For a continuous function $f(x)$, call a point $c$ in the domain of $f$ where either $f'(c)=0$ or the derivative does not exist a **critical** **point**.

We can combine Bolzano's extreme value theorem with Fermat's insight to get the following:

A continuous function on $[a,b]$ has an absolute maximum that occurs at a critical point $c$, $a < c < b$, or an endpoint, $a$ or $b$.

A similar statement holds for an absolute minimum. This gives a restricted set of places to look for absolute maximum and minimum values - all the critical points and the endpoints.

The `ForwardDiff`

package provides a means to numerically compute derivatives without approximations at a point. In `CalculusWithJulia`

this is extended to find derivatives of functions and the `'`

notation is overloaded for function objects. (Through this definition `Base.adjoint(f::Function)=x->ForwardDiff.derivative(f, float(x))`

.) Hence these two give nearly identical answers:

f(x) = 3x^3 - 2x fp(x) = 9x^2 - 2 f'(3), fp(3)

(79.0, 79)

For the function $f(x) = x^2 \cdot e^{-x}$ find the absolute maximum over the interval $[0, 5]$.

We have that $f(x)$ is continuous on the closed interval of the question, and in fact differentiable on $(0,5)$, so any critical point will be a zero of the derivative. We can check for these with:

f(x) = x^2 * exp(-x) cps = find_zeros(f', -1, 6) # find_zeros in `Roots`

2-element Array{Float64,1}: 0.0 1.9999999999999998

We get $0$ and $2$ are critical points. The endpoints are $0$ and $5$. So the absolute maximum over this interval is either at $0$, $2$ or $5$:

f(0), f(2), f(5)

(0.0, 0.5413411329464508, 0.16844867497713667)

We see that $f(2)$ is then the maximum.

A few things. First, `find_zeros`

can miss some roots, in particular endpoints and roots that just touch $0$. We should graph to verify it didn't. Second, it can be easier sometimes to check the values using the "dot" notation. If `f`

, `a`

,`b`

are the function and the interval, then this would typically follow this pattern:

a, b = 0, 5 cps = find_zeros(f', a, b) f.(cps), f(a), f(b)

([0.0, 0.5413411329464508], 0.0, 0.16844867497713667)

For this problem, we have the left endpoint repeated, but in general this won't be a point where the derivative is zero.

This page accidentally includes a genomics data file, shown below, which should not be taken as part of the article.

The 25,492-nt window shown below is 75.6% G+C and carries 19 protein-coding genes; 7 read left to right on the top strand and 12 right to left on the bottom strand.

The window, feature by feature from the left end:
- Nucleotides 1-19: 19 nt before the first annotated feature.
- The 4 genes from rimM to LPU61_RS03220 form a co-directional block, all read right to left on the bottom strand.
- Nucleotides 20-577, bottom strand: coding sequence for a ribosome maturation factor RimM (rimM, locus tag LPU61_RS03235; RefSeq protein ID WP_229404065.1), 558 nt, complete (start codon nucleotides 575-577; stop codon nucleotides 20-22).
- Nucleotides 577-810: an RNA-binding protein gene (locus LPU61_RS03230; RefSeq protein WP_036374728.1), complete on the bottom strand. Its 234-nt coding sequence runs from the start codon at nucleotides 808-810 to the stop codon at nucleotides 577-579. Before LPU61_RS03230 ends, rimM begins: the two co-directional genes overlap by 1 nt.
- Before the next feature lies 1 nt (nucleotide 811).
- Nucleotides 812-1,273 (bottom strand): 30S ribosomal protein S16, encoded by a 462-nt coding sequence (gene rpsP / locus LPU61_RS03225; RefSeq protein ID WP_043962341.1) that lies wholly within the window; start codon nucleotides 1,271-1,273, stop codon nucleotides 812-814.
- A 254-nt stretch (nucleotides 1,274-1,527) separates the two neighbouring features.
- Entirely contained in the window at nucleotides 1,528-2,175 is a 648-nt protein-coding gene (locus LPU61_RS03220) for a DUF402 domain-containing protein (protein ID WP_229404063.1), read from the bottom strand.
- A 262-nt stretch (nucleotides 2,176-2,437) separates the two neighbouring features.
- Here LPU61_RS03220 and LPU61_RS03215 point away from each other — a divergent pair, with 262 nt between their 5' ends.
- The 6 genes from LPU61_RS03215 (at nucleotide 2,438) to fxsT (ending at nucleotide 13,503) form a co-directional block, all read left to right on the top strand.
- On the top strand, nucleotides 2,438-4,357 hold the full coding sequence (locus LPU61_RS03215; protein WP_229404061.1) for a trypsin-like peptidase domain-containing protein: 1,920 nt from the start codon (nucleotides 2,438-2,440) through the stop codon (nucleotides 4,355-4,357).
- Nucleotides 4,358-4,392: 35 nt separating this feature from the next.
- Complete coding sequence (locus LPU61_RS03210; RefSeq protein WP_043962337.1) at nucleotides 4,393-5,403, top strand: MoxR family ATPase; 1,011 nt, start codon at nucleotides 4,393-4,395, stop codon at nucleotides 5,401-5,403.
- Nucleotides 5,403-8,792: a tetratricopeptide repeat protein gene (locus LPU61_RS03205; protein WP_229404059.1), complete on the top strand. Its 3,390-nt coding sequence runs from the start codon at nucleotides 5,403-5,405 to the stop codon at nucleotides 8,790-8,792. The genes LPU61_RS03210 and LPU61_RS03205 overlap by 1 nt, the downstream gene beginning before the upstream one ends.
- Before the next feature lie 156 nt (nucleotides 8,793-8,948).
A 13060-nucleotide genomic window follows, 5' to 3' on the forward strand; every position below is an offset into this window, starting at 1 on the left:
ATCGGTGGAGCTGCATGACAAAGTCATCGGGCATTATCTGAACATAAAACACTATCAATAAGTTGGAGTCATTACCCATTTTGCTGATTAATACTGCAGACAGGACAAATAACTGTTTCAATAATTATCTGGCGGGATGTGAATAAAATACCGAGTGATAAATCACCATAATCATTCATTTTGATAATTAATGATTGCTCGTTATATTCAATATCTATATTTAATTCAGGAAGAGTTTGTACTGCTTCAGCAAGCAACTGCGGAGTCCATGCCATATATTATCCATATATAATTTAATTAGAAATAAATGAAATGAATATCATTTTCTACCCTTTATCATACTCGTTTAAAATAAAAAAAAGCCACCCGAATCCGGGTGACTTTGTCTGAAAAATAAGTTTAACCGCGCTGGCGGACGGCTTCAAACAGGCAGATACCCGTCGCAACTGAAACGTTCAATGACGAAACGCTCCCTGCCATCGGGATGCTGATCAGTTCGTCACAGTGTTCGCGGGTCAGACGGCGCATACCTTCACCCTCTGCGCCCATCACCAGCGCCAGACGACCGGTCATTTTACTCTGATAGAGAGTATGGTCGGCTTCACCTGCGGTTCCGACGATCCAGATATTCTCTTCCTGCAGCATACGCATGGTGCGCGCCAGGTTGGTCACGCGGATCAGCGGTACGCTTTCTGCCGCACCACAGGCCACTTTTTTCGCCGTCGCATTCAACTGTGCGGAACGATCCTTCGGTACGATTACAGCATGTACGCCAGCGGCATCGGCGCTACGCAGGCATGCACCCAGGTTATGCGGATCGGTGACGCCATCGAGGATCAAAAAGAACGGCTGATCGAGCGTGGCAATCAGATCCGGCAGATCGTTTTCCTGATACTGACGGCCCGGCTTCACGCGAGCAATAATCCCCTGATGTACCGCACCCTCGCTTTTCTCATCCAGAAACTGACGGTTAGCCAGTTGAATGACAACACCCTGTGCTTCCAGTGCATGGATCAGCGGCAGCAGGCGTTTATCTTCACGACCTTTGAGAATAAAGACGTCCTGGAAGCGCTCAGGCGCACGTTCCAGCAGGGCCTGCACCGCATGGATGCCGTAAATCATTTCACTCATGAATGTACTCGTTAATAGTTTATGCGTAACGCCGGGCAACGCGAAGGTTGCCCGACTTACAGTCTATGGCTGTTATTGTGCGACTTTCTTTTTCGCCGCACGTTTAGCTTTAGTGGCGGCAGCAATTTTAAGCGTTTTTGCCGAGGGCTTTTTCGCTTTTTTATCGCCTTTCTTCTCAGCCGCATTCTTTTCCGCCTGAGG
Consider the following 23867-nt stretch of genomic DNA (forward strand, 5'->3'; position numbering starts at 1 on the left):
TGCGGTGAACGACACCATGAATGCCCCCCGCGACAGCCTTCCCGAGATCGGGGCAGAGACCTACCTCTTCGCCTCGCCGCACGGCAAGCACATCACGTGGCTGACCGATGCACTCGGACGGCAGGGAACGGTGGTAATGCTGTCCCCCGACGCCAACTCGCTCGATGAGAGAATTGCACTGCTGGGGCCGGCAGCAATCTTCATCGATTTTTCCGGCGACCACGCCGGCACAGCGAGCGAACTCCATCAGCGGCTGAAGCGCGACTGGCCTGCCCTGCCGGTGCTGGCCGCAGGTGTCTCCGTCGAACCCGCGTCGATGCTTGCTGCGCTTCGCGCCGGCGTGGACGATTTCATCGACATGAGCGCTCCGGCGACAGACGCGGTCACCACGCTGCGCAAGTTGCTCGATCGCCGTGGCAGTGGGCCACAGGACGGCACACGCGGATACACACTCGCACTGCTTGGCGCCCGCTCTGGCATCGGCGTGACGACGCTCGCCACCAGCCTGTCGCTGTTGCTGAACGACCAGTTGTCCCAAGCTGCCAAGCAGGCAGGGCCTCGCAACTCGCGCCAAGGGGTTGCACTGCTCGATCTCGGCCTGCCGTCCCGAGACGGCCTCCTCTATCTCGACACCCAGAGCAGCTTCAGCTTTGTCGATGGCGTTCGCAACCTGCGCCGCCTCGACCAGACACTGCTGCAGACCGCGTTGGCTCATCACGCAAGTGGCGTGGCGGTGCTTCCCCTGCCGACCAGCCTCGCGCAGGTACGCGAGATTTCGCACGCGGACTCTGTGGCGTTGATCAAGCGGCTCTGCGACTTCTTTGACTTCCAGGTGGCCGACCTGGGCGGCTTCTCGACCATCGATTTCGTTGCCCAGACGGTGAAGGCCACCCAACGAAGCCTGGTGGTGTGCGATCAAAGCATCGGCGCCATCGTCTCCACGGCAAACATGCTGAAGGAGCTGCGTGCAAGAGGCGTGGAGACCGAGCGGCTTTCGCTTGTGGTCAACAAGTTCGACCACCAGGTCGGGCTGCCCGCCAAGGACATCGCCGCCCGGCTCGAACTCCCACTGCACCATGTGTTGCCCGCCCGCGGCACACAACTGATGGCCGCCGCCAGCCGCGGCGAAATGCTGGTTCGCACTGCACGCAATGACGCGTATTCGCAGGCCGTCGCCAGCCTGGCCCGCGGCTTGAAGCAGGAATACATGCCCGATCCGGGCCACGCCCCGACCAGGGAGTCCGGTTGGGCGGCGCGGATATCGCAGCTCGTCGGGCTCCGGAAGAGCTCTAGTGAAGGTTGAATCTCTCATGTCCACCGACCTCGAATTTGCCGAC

If you don't like how the output has the values at critical points in a vector, the following, though a bit cryptic, could be done: `f.( (cps..., a, b) )`

For the function $f(x) = e^x\cdot(x^3 - x)$ find the absolute maximum over the interval $[0, 2]$.

We follow the same pattern. Since $f(x)$ is continuous on the closed interval and differentiable on the open interval we know that the absolute maximum must occur at an endpoint ($0$ or $2$) or a critical point where $f'(c)=0$. To solve for these, we have again:

f(x) = exp(x) * (x^3 - x) cps = find_zeros(f', 0, 2)

1-element Array{Float64,1}: 0.675130870566646

And checking values gives:

f.(cps), f(0), f(2)

([-0.7216901289290208], 0.0, 44.3343365935839)

Here the maximum occurs at an endpoint. The critical point $c=0.67\dots$ does not produce a maximum value. Rather $f(0.67\dots)$ is an absolute minimum.

**Absolute minimum** We haven't discussed the parallel problem of absolute minima over a closed interval. By considering the function $h(x) = - f(x)$, we see that the any thing true for an absolute maximum should hold in a related manner for an absolute minimum, in particular an absolute minimum on a closed interval will only occur at a critical point or an end point.

Let $f(x)$ be differentiable on $(a,b)$ and continuous on $[a,b]$. Then the absolute maximum occurs at an endpoint or where the derivative is 0. This gives rise to:

Rolle's Theorem: For such $f$, if $f(a)=f(b)$, then there exists some $c$ in $(a,b)$ with $f'(c) = 0$.

We assume that $f(a)=0$, otherwise consider $g(x)=f(x)-f(a)$. By the extreme value theorem, there must be an absolute maximum and minimum. If $f(x)$ is ever positive, then the absolute maximum occurs in $(a,b)$ - not at an endpoint - so at a critical point where the derivative is $0$. Similarly if $f(x)$ is ever negative. Finally, if $f(x)$ is just $0$, then take any $c$ in $(a,b)$.

The statement in Rolle's theorem speaks to existence. It doesn't give a recipe to find $c$. It just guarantees that there is *one* or *more* values in the interval $(a,b)$ where the derivative is $0$ if we assume differentiability on $(a,b)$ and continuity on $[a,b]$.

Let $f(x) = e^x \cdot x \cdot (x-1)$. We know $f(0)=0$ and $f(1)=0$, so on $[0,1]$ we will find a zero of the derivative. In fact, this won't be a simple zero (as we will see soon), so Rolle's theorem guarantees that this will find *at* *least* one answer (unless numeric issues arise):

f(x) = exp(x) * x * (x-1) find_zeros(f', 0, 1)

1-element Array{Float64,1}: 0.6180339887498948

This graph illustrates the lone value for $c$ for this problem

We are driving south and in one hour cover 70 miles. If the speed limit is 65 miles per hour, were we ever speeding? We'll we averaged more than the speed limit so we know the answer is yes, but why? Speeding would mean our instantaneous speed was more than the speed limit, yet we only know for sure our *average* speed was more than the speed limit. The mean value tells us that if some conditions are met, then at some point (possibly more than one) we must have that our instantaneous speed is equal to our average speed.

The mean value theorem is related to Rolle's theorem, but sounds more general:

Mean Value Theorem. Let $f(x)$ be differentiable on $(a,b)$ and continuous on $[a,b]$. Then there exists a value $c$ in $(a,b)$ where $f'(c) = (f(b) - f(a)) / (b - a)$.